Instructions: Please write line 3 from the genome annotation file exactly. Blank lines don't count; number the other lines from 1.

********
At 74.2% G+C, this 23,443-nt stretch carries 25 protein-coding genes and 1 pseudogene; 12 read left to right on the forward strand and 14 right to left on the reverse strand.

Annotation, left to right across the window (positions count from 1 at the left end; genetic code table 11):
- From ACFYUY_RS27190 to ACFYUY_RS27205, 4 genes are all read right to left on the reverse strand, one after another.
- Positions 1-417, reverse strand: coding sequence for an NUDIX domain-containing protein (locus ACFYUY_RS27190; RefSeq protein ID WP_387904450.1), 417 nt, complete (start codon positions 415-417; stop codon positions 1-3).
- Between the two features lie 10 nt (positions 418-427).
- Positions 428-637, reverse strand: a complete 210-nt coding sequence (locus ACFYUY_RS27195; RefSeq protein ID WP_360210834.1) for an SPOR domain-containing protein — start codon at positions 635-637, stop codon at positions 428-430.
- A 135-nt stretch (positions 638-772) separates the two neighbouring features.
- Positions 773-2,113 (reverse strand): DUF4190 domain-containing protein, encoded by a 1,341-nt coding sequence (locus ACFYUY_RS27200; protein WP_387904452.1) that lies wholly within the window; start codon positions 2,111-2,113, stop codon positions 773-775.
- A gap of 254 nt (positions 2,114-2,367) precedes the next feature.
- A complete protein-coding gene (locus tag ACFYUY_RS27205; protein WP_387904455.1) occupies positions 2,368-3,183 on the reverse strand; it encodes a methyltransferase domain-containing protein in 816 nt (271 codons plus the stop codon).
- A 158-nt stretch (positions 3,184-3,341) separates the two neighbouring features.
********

- From ACFYUY_RS27190 to ACFYUY_RS27205, 4 genes are all read right to left on the reverse strand, one after another.